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Civic police protest at CM meet
- Posters go up after Mamata leaves

Jhargram, Jan. 8: A banner of protest could have cast a shadow on the feel-good atmosphere at the Jhargram stadium where Mamata Banerjee led in celebrating the Jungle Mahal Chetana utsav to commemorate the 151st birth anniversary of Swami Vivekananda.

An alert group of policemen standing between the dais and the barricaded zone where the wannabe protestors were seated didn’t allow the huge banner to be raised till the chief minister's convoy had rolled out of the venue.

“We are also the police but we are being treated differently,” said Tapan Mahato, from Salboni.

The 40-odd protestors had come from Salboni, around 24 kms from Jhargram, to have the banner seen or their voices heard by the chief minister. The motley group took their seats on the ground early in the day so that they could have the vantage point of being as far as possible to be nearer the chief minister when she took her seat on the dais.

“Every time we tried to raise the banner, the police would stop us,” said Gour Mahato, a resident of Pirakata.

From the dais the chief minister rolled out her wish to recruit more from the area.

“We have recruited 15,000 in the police and another 21,000 in civic police. We will recruit more people in teaching and healthcare,” she said.

A volunteer said the chief minister left unsaid that the civic police volunteers were not getting work on a regular basis.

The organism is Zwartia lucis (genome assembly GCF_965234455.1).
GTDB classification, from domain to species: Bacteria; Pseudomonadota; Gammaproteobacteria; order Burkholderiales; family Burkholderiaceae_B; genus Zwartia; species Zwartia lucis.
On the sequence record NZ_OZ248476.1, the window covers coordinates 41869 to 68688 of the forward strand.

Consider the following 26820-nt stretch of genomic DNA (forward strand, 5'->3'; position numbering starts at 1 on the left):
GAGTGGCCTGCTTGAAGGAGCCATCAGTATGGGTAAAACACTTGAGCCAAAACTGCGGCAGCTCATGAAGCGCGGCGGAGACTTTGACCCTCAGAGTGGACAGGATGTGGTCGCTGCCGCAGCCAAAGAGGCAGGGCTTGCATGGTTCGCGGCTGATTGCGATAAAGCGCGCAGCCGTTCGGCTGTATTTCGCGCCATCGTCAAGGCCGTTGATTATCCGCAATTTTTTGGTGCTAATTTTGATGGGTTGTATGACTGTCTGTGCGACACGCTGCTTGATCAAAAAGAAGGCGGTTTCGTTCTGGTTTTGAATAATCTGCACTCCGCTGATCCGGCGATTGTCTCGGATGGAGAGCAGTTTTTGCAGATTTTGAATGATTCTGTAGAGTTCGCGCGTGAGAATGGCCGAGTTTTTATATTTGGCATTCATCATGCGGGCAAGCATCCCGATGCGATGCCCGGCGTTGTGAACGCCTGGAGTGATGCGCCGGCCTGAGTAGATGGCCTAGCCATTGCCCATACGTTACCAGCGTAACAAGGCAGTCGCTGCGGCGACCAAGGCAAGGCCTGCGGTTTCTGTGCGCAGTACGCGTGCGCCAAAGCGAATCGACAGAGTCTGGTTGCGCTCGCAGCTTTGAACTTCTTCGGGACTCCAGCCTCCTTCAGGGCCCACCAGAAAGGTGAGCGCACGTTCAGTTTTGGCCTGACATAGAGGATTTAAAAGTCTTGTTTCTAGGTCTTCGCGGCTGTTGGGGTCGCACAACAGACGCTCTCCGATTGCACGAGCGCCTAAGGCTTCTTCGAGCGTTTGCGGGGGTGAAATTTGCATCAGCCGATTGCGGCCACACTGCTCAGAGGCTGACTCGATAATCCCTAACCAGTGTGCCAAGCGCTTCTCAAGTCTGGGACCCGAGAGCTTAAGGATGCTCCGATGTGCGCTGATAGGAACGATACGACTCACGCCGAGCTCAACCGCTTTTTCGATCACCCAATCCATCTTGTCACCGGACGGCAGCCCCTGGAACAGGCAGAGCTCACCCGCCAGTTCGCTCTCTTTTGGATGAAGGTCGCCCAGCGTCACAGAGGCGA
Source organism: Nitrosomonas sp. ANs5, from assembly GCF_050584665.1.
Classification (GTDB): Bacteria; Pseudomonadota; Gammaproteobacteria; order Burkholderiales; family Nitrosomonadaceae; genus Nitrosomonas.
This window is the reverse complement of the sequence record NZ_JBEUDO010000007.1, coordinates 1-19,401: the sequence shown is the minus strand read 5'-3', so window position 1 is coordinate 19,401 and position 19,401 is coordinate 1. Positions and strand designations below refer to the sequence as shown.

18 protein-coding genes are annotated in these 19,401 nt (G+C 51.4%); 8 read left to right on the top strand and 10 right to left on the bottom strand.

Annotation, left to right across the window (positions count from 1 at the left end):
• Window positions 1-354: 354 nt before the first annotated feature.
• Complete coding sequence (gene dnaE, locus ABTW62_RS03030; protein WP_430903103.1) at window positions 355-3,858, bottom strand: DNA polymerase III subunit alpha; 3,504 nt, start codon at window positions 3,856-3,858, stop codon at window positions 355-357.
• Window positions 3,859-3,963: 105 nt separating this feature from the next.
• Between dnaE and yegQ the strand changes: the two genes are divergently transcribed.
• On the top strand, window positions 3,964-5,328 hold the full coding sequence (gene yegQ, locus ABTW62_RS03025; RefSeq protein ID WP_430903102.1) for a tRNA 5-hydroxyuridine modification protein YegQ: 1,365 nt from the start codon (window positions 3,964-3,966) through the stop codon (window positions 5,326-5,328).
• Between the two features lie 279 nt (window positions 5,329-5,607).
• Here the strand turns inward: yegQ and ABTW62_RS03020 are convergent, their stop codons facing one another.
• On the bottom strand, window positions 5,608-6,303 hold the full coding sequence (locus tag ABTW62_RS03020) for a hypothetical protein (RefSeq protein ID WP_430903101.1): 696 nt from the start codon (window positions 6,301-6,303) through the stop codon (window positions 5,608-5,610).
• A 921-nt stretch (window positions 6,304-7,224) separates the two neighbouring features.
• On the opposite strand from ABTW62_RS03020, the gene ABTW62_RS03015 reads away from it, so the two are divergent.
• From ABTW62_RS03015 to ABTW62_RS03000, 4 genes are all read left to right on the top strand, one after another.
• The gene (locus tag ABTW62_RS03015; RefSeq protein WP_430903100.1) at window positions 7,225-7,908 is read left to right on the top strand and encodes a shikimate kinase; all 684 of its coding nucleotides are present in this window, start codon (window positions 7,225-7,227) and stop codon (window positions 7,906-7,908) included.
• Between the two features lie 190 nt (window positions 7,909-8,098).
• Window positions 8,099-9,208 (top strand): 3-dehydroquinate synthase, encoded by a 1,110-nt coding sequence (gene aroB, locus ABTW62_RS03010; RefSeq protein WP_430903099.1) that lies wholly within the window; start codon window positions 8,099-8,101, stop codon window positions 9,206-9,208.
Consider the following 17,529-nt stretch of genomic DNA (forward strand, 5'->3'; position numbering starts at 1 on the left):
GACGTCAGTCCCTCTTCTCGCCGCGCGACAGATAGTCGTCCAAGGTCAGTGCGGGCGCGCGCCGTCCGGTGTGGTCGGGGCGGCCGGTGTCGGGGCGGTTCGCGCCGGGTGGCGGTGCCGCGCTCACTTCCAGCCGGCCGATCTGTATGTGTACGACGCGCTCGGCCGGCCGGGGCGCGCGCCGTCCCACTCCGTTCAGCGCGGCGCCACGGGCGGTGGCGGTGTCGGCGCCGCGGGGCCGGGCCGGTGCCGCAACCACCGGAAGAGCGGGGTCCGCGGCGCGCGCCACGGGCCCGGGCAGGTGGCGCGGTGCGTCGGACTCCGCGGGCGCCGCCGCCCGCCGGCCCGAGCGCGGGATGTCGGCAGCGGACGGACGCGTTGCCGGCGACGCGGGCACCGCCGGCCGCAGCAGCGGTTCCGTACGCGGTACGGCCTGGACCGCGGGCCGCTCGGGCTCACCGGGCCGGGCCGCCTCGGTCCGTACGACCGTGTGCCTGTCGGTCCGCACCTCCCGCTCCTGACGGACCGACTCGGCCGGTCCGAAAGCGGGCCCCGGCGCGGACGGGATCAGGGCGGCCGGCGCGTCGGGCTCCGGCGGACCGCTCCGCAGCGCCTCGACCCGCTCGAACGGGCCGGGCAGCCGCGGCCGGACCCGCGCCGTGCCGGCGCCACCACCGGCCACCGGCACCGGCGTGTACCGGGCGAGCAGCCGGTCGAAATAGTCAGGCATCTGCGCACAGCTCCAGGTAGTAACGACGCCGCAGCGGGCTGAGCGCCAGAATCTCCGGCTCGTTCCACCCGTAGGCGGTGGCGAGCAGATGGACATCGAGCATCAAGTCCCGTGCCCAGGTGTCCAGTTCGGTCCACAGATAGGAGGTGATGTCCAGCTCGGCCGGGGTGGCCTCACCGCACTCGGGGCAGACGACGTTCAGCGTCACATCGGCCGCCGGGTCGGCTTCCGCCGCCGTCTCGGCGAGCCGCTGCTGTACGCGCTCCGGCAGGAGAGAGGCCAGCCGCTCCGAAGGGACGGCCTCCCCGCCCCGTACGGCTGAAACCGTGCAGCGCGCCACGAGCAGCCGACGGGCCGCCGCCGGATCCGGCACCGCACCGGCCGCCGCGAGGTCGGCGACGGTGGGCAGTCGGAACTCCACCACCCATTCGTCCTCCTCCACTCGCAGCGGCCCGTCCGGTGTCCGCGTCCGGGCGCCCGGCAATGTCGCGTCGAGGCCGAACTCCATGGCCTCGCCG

The civic police volunteers were engaged after Mamata announced her decision to include 5,000 youths from the villages of Jungle Mahal.

Acting on the instructions, the volunteers were engaged on no work-no-pay basis with a daily wage of Rs 141. The volunteers are demanding higher wages, work for 30 days, uniforms, training and parity with national volunteer force members and home guards.

“The volunteers had applied in the police stations and then got selected. They are given work as and when required,” said a senior police officer.

One such day when the civic police got work was yesterday when the civic police volunteers clad in spotless white T-shirts were lined on both sides of the road from Belpahari to Amlasole.

The group sat on the ground with the huge banner kept folded on the ground hoping they could raise it undetected by the policemen on guard as Mamata got into celebratory mood in the presence of more than 30, 000 youths and celebrated ex-footballers from Calcutta Maidan. In the 90 minutes that she spent at the venue, the group did not get one opportunity.

"I want the girls and boys in the villages to stay well through sports. There should be no obstacles in their studies," said Mamata at the packed stadium.

Mamata handed out prizes to the winners and runners-up, announced financial assistance to the 1734 clubs which had participated in the Jungle Mahal tournament competing in football, archery, kabaddi and Chhau dance.

"We wanted the chief minister to at least hear what we have to say… We are demanding more work and more pay. The government is doing so much for the poor, why can't it listen to our demands," said a volunteer not wishing to be named.

The Salboni group could count itself unlucky for failing to raise the banner. Another group from Silda had managed to raise placards to draw the attention of the chief minister when she came to address a public rally in the area last September.